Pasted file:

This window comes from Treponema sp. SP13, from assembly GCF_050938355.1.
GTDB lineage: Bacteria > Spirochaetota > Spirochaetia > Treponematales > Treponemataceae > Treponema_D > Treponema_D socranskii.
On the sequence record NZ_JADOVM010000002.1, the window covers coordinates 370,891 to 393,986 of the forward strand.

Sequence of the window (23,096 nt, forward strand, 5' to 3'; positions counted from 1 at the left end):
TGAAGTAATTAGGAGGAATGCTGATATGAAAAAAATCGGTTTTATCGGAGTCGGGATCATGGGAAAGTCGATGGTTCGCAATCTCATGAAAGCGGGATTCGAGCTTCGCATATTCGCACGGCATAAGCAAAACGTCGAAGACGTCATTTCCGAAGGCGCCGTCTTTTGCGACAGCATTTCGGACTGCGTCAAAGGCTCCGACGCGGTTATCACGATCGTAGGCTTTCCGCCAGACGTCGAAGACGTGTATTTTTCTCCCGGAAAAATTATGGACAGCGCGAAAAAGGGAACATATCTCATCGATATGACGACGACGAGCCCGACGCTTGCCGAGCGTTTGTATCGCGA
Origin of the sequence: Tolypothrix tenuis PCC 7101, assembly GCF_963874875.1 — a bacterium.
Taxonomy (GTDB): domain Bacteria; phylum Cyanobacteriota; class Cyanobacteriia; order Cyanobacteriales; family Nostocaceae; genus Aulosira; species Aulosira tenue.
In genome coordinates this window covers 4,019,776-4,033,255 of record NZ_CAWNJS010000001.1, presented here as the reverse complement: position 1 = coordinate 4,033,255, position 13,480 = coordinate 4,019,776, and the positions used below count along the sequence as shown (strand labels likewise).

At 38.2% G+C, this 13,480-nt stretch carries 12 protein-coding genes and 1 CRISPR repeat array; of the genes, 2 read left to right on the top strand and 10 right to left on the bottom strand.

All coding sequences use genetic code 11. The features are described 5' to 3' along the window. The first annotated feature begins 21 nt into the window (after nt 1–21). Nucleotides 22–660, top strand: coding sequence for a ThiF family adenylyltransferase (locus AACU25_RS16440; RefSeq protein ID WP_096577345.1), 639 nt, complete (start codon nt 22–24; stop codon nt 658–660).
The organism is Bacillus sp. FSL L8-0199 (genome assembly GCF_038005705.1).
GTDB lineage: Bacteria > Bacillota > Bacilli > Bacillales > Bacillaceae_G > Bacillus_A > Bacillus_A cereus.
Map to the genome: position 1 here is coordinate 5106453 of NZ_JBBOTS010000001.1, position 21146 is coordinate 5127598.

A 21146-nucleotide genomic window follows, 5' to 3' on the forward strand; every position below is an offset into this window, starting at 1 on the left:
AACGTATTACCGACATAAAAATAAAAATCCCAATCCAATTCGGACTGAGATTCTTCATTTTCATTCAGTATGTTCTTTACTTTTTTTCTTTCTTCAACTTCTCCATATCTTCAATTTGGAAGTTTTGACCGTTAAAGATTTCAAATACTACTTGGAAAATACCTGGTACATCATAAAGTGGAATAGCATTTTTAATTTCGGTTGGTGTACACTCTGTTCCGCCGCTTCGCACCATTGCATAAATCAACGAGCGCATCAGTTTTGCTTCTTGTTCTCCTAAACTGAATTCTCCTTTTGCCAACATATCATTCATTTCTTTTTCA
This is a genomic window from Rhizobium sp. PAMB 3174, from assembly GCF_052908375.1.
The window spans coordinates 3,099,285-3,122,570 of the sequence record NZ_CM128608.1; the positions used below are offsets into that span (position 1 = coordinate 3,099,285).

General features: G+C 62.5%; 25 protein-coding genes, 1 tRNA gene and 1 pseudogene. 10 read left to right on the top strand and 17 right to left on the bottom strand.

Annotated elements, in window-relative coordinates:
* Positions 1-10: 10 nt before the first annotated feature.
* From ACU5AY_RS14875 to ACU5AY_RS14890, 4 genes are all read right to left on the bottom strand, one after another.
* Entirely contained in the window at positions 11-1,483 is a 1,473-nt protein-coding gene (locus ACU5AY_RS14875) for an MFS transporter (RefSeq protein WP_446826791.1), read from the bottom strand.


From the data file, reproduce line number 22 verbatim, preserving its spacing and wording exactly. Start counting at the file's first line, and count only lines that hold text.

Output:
* Entirely contained in the window at positions 11-1,483 is a 1,473-nt protein-coding gene (locus ACU5AY_RS14875) for an MFS transporter (RefSeq protein WP_446826791.1), read from the bottom strand.